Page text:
As I continue to adjust to the new computer, I'm realizing that there's something I want to be doing my computer that I don't quite have the tools and/or cognitive capacity for.
I've sometimes joked that I have no business having such a powerful computer because the truth is that 80% or more of my digital work is a dealing with text files, plain text files that are technologically the same as text files from 30 years ago. For this we don't need a dual core processors, or 250 gigabyte hard drives.
But this is a digression. Probably the second biggest (in terms of import) collection of stuff I have on this computer is data and texts of one form or another. Lots of PDFs of academic articles and resources, lots of notes of my own creation, that sort of thing.
While I've tried almost all of the "personal database" managers over the past few years, I settled on using an interesting solution. That is programs like DEVONthink Pro, Mori, EagleFiler, that attempt to provide an additional layer of database management to all of the "things" in your digital life. They're good programs, but the truth is that they all provide a common set of very OS X-y tools, and they're all closed source, and they tend to obscure the organization of the data. 
I use BibDesk to index all of the published documents that I have on my computer, BibDesk is a great program for managing citations and frankly I use it for a lot less then its capable.
Anyway so there are a bunch of programs that do this kind of thing, and I used Devon Think at one point in the past, and I like it, but the database is proprietary and it's having a problem with a file extension I use .
In any case here are a list of features that I consider important for such a program and the task that I hope to accomplish with said features:
- Web Cliping when I run across something on the internet that is important to a project I'm working on, I want to be able to capture it to the database for later reference. The clip should capture key bibliographic data (URL, time, title, etc.) and keep this exposed to me so I can easily incorporate the information into what I'm working on without needing to either have a connection to the internet or trace down the source for a second time.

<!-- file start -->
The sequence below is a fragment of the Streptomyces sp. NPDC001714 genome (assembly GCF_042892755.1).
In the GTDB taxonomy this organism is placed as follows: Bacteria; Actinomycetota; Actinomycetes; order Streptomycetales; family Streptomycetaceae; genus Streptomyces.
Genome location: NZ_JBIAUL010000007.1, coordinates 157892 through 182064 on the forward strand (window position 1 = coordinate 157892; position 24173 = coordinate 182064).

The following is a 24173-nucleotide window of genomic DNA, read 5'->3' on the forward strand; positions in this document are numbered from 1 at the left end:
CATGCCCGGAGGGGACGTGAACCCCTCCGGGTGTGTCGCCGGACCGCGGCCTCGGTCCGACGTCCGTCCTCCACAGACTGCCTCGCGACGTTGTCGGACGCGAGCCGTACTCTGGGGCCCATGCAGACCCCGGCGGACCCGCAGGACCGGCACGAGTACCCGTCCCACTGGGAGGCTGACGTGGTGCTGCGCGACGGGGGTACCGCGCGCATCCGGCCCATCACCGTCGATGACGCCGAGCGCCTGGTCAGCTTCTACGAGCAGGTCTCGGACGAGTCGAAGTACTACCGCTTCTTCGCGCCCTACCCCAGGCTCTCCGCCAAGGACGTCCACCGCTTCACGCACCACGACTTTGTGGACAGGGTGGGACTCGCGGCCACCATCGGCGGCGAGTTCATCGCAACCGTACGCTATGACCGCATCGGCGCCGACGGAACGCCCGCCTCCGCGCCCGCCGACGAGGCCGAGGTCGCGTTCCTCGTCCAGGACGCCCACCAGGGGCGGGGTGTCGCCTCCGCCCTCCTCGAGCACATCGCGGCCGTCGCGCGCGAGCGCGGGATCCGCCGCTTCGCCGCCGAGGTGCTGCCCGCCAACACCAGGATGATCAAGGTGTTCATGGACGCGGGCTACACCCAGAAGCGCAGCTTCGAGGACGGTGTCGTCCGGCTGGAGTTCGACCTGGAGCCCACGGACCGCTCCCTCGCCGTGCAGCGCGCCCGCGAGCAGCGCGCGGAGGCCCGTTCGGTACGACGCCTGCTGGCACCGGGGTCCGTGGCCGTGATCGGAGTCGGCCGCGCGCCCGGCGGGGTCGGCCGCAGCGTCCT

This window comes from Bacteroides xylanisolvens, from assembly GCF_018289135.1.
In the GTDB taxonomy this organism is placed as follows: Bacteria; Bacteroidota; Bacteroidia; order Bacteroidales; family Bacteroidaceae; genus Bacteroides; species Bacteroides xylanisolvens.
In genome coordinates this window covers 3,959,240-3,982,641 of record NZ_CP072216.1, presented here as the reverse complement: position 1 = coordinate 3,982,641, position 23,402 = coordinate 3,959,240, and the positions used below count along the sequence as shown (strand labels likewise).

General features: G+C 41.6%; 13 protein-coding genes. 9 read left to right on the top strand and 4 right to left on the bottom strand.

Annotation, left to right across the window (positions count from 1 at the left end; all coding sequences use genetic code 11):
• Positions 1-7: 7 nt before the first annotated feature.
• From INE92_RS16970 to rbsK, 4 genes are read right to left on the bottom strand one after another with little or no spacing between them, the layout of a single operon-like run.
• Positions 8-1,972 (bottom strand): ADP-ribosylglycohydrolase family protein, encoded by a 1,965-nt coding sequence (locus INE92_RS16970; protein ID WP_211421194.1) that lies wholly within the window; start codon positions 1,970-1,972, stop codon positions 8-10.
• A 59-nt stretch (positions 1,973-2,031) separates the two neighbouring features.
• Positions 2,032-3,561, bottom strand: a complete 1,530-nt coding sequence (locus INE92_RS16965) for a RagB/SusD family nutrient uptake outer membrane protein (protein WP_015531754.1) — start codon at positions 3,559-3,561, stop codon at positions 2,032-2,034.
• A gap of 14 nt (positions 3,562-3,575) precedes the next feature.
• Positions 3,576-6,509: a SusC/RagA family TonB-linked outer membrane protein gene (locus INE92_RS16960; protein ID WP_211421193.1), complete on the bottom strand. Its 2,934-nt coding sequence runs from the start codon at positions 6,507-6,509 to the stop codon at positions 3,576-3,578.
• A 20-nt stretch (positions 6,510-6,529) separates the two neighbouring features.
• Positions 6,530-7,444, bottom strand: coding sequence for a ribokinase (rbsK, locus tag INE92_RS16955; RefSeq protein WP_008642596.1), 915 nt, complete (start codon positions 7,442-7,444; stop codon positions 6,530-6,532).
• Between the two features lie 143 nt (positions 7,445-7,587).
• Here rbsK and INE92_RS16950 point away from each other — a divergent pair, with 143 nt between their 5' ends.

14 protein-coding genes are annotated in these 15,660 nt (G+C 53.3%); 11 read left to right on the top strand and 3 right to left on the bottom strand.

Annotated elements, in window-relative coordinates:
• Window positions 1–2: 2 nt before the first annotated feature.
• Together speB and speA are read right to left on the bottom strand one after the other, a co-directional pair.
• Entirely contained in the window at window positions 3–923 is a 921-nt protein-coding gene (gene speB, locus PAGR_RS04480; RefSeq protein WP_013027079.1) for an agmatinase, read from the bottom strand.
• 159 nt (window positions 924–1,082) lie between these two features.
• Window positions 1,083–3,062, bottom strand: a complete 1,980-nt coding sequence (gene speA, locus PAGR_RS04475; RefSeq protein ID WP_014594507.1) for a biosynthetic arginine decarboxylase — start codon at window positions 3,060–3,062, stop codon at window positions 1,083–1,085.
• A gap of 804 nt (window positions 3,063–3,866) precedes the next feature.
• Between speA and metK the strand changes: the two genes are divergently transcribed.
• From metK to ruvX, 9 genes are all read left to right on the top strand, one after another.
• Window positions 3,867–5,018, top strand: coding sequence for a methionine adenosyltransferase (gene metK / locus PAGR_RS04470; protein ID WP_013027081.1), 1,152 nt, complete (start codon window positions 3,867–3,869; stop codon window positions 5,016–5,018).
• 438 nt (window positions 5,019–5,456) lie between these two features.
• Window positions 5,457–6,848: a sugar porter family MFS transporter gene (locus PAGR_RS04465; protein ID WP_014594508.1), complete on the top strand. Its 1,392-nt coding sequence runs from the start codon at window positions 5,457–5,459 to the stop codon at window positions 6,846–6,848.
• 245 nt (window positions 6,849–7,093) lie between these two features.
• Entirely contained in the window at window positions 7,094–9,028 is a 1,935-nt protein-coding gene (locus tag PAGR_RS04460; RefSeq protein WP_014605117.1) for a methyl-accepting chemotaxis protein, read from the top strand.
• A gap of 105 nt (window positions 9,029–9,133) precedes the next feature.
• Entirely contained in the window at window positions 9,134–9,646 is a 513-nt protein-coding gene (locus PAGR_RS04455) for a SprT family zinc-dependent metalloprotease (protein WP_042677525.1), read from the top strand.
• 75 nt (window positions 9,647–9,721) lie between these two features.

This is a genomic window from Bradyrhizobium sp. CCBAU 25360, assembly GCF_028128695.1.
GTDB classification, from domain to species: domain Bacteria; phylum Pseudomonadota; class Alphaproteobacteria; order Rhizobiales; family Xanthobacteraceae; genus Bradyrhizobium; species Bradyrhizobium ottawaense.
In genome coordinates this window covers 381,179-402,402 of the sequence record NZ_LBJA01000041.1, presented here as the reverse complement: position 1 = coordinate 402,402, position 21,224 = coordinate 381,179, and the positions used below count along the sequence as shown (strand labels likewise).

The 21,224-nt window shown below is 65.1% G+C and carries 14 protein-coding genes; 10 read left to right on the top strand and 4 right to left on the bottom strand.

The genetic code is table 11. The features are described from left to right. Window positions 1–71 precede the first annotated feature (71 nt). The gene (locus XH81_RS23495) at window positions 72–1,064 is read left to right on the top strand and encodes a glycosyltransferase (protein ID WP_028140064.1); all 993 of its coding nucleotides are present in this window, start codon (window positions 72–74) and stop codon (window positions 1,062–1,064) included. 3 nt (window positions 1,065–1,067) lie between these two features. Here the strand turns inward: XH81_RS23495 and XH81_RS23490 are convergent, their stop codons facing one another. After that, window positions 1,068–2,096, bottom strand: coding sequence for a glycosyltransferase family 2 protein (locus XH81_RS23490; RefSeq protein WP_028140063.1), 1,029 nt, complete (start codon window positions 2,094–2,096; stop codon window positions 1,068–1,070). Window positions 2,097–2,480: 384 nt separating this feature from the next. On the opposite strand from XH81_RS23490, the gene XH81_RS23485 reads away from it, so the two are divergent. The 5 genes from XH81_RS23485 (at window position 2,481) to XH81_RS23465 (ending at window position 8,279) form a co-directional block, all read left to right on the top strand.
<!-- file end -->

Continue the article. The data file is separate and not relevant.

- Mange multiple formats, including PDF, HTML, and plain text.
- Needs to rely on external editing/viewing programs. I really like the programs I use to edit files, and don't really want to use some special wrapper on top of TextEdit.
- Needs to keep the data/files exposed to the directory structure, and keep synchronized with this. If I change a file name/title in the database it needs to propagate down the line. DTP will almost do this, if you index files, but it means keeping a finder open window.
- Something not Kludgey. As I've been writing this, I managed to hack together a shell script that does like eighty percent of what I need (in concert with ikiwiki, which I already use), but it's ugly, and doesn't do a very good job of capturing the citation information automatically. If someone knows how to get a url for the top most safari window into the shell as a variable, this will obviously be a lot easier, as it is, I think I can hack it.
Is there some solution that people are using for this sort of task? Do you have recommendations? I'd love to hear them.
|||So, in part I'm predisposed to liking open source solutions, but in this case, it's particularly crucial, because I don't want to spend a lot of time working on organizing and managing the data in a database only to have that work obsoleted or destroyed when I want to move to another system/platform.|
|||I have plain text files with different file extensions for organizational purposes and what not.|